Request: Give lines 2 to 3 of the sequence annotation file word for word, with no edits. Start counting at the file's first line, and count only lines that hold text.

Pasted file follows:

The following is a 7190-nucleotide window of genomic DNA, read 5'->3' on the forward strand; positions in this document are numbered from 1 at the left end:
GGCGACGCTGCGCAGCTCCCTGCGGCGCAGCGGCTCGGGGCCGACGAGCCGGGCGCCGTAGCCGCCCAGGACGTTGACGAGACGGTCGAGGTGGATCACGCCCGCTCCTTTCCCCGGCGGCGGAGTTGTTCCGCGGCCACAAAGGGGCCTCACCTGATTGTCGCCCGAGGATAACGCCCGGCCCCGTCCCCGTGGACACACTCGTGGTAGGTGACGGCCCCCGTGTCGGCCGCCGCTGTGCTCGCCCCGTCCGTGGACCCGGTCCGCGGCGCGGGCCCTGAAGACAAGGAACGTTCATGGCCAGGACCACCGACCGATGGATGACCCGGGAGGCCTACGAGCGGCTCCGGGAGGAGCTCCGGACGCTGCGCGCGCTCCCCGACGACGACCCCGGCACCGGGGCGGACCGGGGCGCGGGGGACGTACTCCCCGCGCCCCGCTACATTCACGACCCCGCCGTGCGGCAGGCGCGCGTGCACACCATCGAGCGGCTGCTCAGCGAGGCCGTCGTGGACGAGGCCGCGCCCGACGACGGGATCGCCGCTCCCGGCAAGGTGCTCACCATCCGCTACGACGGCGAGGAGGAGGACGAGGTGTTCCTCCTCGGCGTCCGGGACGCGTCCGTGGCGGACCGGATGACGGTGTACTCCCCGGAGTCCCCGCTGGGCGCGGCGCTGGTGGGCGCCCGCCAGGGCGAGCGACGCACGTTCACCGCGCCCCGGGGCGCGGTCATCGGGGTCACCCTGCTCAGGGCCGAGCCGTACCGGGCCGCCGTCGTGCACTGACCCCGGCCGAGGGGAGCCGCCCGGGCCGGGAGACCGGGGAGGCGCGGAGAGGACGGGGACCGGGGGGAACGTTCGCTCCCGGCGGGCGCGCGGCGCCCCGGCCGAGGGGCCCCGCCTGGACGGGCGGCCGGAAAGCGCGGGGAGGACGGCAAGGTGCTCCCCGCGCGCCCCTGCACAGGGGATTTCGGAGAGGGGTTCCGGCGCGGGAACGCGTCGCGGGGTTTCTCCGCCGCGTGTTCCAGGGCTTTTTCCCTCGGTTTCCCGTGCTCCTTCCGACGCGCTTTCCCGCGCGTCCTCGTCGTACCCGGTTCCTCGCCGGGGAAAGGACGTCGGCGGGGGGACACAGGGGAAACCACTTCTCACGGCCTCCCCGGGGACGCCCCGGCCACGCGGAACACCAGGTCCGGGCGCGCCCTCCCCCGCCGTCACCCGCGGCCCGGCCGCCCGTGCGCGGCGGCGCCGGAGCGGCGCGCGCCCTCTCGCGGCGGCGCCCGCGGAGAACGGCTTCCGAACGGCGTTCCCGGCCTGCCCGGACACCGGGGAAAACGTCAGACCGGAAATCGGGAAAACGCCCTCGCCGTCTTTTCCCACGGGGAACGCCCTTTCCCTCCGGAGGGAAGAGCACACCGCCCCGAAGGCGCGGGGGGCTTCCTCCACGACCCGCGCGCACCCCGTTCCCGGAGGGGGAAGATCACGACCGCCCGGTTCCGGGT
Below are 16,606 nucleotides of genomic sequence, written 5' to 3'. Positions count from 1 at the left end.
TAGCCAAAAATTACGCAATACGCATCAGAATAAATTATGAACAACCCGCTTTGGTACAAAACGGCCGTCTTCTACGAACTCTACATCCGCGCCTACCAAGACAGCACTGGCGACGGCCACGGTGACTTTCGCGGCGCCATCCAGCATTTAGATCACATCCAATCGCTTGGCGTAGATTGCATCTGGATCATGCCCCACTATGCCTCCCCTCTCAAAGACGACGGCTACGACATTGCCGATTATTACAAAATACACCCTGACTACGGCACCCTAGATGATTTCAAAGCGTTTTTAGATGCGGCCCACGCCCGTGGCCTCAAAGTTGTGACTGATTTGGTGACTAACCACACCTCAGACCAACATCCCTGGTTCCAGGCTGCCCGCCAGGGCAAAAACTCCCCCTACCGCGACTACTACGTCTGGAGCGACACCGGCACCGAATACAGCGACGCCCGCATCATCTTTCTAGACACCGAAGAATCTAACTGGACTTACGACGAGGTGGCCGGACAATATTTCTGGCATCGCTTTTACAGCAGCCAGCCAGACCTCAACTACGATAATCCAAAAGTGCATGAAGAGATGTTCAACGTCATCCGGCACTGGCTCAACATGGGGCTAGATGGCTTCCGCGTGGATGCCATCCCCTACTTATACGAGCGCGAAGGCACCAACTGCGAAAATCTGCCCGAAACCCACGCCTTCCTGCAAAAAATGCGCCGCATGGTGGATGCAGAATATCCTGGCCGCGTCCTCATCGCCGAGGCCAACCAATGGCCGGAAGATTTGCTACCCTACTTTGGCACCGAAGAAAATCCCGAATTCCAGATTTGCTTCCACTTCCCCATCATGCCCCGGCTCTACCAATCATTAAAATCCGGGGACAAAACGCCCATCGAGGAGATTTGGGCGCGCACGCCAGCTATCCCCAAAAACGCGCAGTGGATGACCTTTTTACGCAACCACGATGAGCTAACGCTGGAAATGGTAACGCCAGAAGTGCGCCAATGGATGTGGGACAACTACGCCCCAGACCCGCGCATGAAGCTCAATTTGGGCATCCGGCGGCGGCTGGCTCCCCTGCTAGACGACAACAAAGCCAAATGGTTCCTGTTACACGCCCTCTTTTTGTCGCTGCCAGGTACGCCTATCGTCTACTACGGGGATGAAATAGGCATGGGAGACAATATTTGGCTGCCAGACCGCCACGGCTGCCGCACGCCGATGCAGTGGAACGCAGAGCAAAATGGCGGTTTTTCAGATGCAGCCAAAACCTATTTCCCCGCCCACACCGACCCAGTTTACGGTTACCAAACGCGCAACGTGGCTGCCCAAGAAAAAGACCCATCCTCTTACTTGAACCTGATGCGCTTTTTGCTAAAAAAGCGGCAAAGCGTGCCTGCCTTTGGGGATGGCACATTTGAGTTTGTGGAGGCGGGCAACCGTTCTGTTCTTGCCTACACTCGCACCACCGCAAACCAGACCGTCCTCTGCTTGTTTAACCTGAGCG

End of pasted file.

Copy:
GGCGACGCTGCGCAGCTCCCTGCGGCGCAGCGGCTCGGGGCCGACGAGCCGGGCGCCGTAGCCGCCCAGGACGTTGACGAGACGGTCGAGGTGGATCACGCCCGCTCCTTTCCCCGGCGGCGGAGTTGTTCCGCGGCCACAAAGGGGCCTCACCTGATTGTCGCCCGAGGATAACGCCCGGCCCCGTCCCCGTGGACACACTCGTGGTAGGTGACGGCCCCCGTGTCGGCCGCCGCTGTGCTCGCCCCGTCCGTGGACCCGGTCCGCGGCGCGGGCCCTGAAGACAAGGAACGTTCATGGCCAGGACCACCGACCGATGGATGACCCGGGAGGCCTACGAGCGGCTCCGGGAGGAGCTCCGGACGCTGCGCGCGCTCCCCGACGACGACCCCGGCACCGGGGCGGACCGGGGCGCGGGGGACGTACTCCCCGCGCCCCGCTACATTCACGACCCCGCCGTGCGGCAGGCGCGCGTGCACACCATCGAGCGGCTGCTCAGCGAGGCCGTCGTGGACGAGGCCGCGCCCGACGACGGGATCGCCGCTCCCGGCAAGGTGCTCACCATCCGCTACGACGGCGAGGAGGAGGACGAGGTGTTCCTCCTCGGCGTCCGGGACGCGTCCGTGGCGGACCGGATGACGGTGTACTCCCCGGAGTCCCCGCTGGGCGCGGCGCTGGTGGGCGCCCGCCAGGGCGAGCGACGCACGTTCACCGCGCCCCGGGGCGCGGTCATCGGGGTCACCCTGCTCAGGGCCGAGCCGTACCGGGCCGCCGTCGTGCACTGACCCCGGCCGAGGGGAGCCGCCCGGGCCGGGAGACCGGGGAGGCGCGGAGAGGACGGGGACCGGGGGGAACGTTCGCTCCCGGCGGGCGCGCGGCGCCCCGGCCGAGGGGCCCCGCCTGGACGGGCGGCCGGAAAGCGCGGGGAGGACGGCAAGGTGCTCCCCGCGCGCCCCTGCACAGGGGATTTCGGAGAGGGGTTCCGGCGCGGGAACGCGTCGCGGGGTTTCTCCGCCGCGTGTTCCAGGGCTTTTTCCCTCGGTTTCCCGTGCTCCTTCCGACGCGCTTTCCCGCGCGTCCTCGTCGTACCCGGTTCCTCGCCGGGGAAAGGACGTCGGCGGGGGGACACAGGGGAAACCACTTCTCACGGCCTCCCCGGGGACGCCCCGGCCACGCGGAACACCAGGTCCGGGCGCGCCCTCCCCCGCCGTCACCCGCGGCCCGGCCGCCCGTGCGCGGCGGCGCCGGAGCGGCGCGCGCCCTCTCGCGGCGGCGCCCGCGGAGAACGGCTTCCGAACGGCGTTCCCGGCCTGCCCGGACACCGGGGAAAACGTCAGACCGGAAATCGGGAAAACGCCCTCGCCGTCTTTTCCCACGGGGAACGCCCTTTCCCTCCGGAGGGAAGAGCACACCGCCCCGAAGGCGCGGGGGGCTTCCTCCACGACCCGCGCGCACCCCGTTCCCGGAGGGGGAAGATCACGACCGCCCGGTTCCGGGT
Below are 16,606 nucleotides of genomic sequence, written 5' to 3'. Positions count from 1 at the left end.